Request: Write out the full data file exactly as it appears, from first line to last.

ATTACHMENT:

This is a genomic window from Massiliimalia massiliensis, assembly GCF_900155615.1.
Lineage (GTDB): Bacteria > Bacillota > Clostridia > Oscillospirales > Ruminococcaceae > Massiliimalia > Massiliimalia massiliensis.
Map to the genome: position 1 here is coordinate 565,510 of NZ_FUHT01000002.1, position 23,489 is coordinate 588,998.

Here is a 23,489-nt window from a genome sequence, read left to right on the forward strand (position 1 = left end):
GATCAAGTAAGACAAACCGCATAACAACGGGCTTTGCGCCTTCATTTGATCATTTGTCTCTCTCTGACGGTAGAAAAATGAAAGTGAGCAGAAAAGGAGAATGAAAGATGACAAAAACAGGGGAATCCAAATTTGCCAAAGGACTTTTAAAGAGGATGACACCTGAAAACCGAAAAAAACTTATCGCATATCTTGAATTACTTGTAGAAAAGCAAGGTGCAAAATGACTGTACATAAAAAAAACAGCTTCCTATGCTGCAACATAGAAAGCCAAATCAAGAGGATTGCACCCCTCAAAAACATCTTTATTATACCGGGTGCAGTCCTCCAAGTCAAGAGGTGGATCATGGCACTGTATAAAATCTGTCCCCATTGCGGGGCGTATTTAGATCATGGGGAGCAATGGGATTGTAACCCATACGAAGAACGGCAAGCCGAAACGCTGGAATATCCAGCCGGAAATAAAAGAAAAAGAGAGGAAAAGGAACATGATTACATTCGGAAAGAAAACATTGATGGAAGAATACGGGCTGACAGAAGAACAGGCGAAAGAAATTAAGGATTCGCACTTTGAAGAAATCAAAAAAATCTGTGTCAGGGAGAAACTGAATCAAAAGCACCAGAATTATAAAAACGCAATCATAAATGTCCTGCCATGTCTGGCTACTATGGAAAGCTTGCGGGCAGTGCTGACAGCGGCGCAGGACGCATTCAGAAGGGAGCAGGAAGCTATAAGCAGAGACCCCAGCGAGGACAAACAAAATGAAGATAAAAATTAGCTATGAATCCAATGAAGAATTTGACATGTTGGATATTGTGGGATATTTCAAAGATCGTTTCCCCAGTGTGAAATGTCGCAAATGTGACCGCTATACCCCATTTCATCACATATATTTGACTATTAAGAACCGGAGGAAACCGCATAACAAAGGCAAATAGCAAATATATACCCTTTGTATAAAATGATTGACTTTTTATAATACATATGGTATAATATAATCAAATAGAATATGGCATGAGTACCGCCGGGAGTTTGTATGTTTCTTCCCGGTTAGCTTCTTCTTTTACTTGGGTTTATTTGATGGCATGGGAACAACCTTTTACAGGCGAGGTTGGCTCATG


This is a genomic window from Massiliimalia massiliensis, assembly GCF_900155615.1.
Lineage (GTDB): Bacteria > Bacillota > Clostridia > Oscillospirales > Ruminococcaceae > Massiliimalia > Massiliimalia massiliensis.
Map to the genome: position 1 here is coordinate 565,510 of NZ_FUHT01000002.1, position 23,489 is coordinate 588,998.

Here is a 23,489-nt window from a genome sequence, read left to right on the forward strand (position 1 = left end):
GATCAAGTAAGACAAACCGCATAACAACGGGCTTTGCGCCTTCATTTGATCATTTGTCTCTCTCTGACGGTAGAAAAATGAAAGTGAGCAGAAAAGGAGAATGAAAGATGACAAAAACAGGGGAATCCAAATTTGCCAAAGGACTTTTAAAGAGGATGACACCTGAAAACCGAAAAAAACTTATCGCATATCTTGAATTACTTGTAGAAAAGCAAGGTGCAAAATGACTGTACATAAAAAAAACAGCTTCCTATGCTGCAACATAGAAAGCCAAATCAAGAGGATTGCACCCCTCAAAAACATCTTTATTATACCGGGTGCAGTCCTCCAAGTCAAGAGGTGGATCATGGCACTGTATAAAATCTGTCCCCATTGCGGGGCGTATTTAGATCATGGGGAGCAATGGGATTGTAACCCATACGAAGAACGGCAAGCCGAAACGCTGGAATATCCAGCCGGAAATAAAAGAAAAAGAGAGGAAAAGGAACATGATTACATTCGGAAAGAAAACATTGATGGAAGAATACGGGCTGACAGAAGAACAGGCGAAAGAAATTAAGGATTCGCACTTTGAAGAAATCAAAAAAATCTGTGTCAGGGAGAAACTGAATCAAAAGCACCAGAATTATAAAAACGCAATCATAAATGTCCTGCCATGTCTGGCTACTATGGAAAGCTTGCGGGCAGTGCTGACAGCGGCGCAGGACGCATTCAGAAGGGAGCAGGAAGCTATAAGCAGAGACCCCAGCGAGGACAAACAAAATGAAGATAAAAATTAGCTATGAATCCAATGAAGAATTTGACATGTTGGATATTGTGGGATATTTCAAAGATCGTTTCCCCAGTGTGAAATGTCGCAAATGTGACCGCTATACCCCATTTCATCACATATATTTGACTATTAAGAACCGGAGGAAACCGCATAACAAAGGCAAATAGCAAATATATACCCTTTGTATAAAATGATTGACTTTTTATAATACATATGGTATAATATAATCAAATAGAATATGGCATGAGTACCGCCGGGAGTTTGTATGTTTCTTCCCGGTTAGCTTCTTCTTTTACTTGGGTTTATTTGATGGCATGGGAACAACCTTTTACAGGCGAGGTTGGCTCATG